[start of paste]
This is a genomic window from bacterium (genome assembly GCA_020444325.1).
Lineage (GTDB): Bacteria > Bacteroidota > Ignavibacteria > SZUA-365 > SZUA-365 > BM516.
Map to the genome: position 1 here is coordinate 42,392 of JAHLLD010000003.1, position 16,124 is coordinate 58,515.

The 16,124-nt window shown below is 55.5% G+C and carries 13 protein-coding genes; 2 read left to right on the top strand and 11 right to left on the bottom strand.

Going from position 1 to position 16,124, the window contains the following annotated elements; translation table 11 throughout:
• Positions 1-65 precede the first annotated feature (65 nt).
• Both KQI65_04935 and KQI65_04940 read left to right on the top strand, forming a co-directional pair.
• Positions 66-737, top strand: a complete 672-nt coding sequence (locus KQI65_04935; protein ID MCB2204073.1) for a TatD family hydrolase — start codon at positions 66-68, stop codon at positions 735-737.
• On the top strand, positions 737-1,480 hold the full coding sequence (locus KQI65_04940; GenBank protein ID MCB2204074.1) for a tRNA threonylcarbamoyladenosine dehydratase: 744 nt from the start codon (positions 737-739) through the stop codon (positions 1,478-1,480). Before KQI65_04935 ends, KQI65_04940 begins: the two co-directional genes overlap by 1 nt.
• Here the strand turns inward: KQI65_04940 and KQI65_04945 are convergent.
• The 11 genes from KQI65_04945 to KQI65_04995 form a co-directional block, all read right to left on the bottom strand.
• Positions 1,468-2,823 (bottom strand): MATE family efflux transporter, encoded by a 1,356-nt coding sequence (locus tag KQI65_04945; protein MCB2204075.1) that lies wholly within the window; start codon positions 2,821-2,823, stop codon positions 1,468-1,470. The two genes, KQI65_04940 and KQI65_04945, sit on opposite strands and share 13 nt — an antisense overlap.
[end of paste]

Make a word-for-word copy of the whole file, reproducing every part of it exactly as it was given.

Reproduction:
This is a genomic window from bacterium (genome assembly GCA_020444325.1).
Lineage (GTDB): Bacteria > Bacteroidota > Ignavibacteria > SZUA-365 > SZUA-365 > BM516.
Map to the genome: position 1 here is coordinate 42,392 of JAHLLD010000003.1, position 16,124 is coordinate 58,515.

The 16,124-nt window shown below is 55.5% G+C and carries 13 protein-coding genes; 2 read left to right on the top strand and 11 right to left on the bottom strand.

Going from position 1 to position 16,124, the window contains the following annotated elements; translation table 11 throughout:
• Positions 1-65 precede the first annotated feature (65 nt).
• Both KQI65_04935 and KQI65_04940 read left to right on the top strand, forming a co-directional pair.
• Positions 66-737, top strand: a complete 672-nt coding sequence (locus KQI65_04935; protein ID MCB2204073.1) for a TatD family hydrolase — start codon at positions 66-68, stop codon at positions 735-737.
• On the top strand, positions 737-1,480 hold the full coding sequence (locus KQI65_04940; GenBank protein ID MCB2204074.1) for a tRNA threonylcarbamoyladenosine dehydratase: 744 nt from the start codon (positions 737-739) through the stop codon (positions 1,478-1,480). Before KQI65_04935 ends, KQI65_04940 begins: the two co-directional genes overlap by 1 nt.
• Here the strand turns inward: KQI65_04940 and KQI65_04945 are convergent.
• The 11 genes from KQI65_04945 to KQI65_04995 form a co-directional block, all read right to left on the bottom strand.
• Positions 1,468-2,823 (bottom strand): MATE family efflux transporter, encoded by a 1,356-nt coding sequence (locus tag KQI65_04945; protein MCB2204075.1) that lies wholly within the window; start codon positions 2,821-2,823, stop codon positions 1,468-1,470. The two genes, KQI65_04940 and KQI65_04945, sit on opposite strands and share 13 nt — an antisense overlap.